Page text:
We are two sex educators striving to create a collection of sex-positive information for the masses.

We are also a non-discriminatory, bilingual (Spanish and English) sex blog eager to answer any and all questions ranging from sexual health to emotional intelligence.

If you'd like us to answer your non-anonymous question privately, please say so in your message.


Somos dos educadoras sexuales en una misión por recopilar y presentar una colección de información sexo-positiva para las masas.

Somos un blog inclusivo y bilingüe, dispuesto a responder cualquier pregunta que tengas, desde salud sexual, hasta inteligencia emocional.

Si desea que contestemos a su pregunta no-anónimo en privado, por favor díganos en su mensaje.

As SFRCC explains, “Because many people define rape at penetration by a penis, woman-to-woman rape is not acknowledged or taken seriously. But in fact, it is estimated that one out of three lesbians have been sexually assaulted by another woman.”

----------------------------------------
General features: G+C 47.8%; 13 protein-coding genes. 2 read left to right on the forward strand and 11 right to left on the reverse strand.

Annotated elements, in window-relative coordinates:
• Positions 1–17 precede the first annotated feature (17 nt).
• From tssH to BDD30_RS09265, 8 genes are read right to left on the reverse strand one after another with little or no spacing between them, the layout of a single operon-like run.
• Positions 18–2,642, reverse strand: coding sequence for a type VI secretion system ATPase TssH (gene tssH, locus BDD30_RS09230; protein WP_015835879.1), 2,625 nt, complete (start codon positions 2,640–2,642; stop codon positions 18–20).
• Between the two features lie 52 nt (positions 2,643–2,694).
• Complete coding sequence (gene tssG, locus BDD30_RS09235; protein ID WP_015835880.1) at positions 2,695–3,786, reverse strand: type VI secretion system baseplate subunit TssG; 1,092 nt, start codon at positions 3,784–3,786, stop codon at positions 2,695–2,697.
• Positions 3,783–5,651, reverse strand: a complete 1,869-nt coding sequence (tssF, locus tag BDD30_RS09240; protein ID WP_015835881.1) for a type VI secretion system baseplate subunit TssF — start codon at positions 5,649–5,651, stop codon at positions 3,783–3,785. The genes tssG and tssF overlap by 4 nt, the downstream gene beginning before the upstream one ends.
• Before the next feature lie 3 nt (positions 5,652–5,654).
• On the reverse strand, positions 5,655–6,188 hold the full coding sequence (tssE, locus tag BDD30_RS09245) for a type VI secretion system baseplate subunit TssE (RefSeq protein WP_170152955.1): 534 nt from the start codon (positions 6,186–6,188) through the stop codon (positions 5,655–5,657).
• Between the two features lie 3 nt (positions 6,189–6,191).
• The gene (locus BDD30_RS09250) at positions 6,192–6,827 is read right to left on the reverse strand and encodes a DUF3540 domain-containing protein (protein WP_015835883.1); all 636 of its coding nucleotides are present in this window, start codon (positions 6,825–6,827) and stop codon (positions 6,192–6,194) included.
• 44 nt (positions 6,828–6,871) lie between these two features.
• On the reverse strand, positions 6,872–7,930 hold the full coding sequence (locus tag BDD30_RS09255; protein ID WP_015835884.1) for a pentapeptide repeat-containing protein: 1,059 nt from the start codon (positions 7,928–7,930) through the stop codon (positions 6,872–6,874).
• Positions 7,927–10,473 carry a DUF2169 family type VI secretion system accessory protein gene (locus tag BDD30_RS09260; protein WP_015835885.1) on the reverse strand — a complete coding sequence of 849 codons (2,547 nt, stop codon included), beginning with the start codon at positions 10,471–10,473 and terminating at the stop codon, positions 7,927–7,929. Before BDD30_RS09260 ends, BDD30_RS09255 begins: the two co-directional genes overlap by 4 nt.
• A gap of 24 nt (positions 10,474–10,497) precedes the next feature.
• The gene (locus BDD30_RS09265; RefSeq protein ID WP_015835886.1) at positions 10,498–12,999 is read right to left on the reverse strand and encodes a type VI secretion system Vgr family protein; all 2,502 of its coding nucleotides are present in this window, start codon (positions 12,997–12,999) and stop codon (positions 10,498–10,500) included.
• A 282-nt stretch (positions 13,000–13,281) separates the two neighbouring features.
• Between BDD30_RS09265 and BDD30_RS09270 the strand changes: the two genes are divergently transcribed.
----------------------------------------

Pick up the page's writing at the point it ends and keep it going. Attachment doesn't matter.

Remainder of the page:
Making the victim feel disempowered is a key factor in all sexual assault, asserts Janelle White, executive director of San Francisco Women Against Rape. SFWAR, which “provides resources, support, advocacy and education to strengthen the work of all individuals, and communities in San Francisco that are responding to, healing from, and struggling to end sexual violence” is a women and queers of color run agency that has been, among other issues, addressing the hidden one of female/female rape for years.

White explains that women who have been sexually assaulted by other women face even more hurdles in coping with their rapes than do women who have been raped by men.  “Women are told conflicting things from ‘this isn’t really rape’ to how could you accuse another lesbian/bisexual woman of rape.”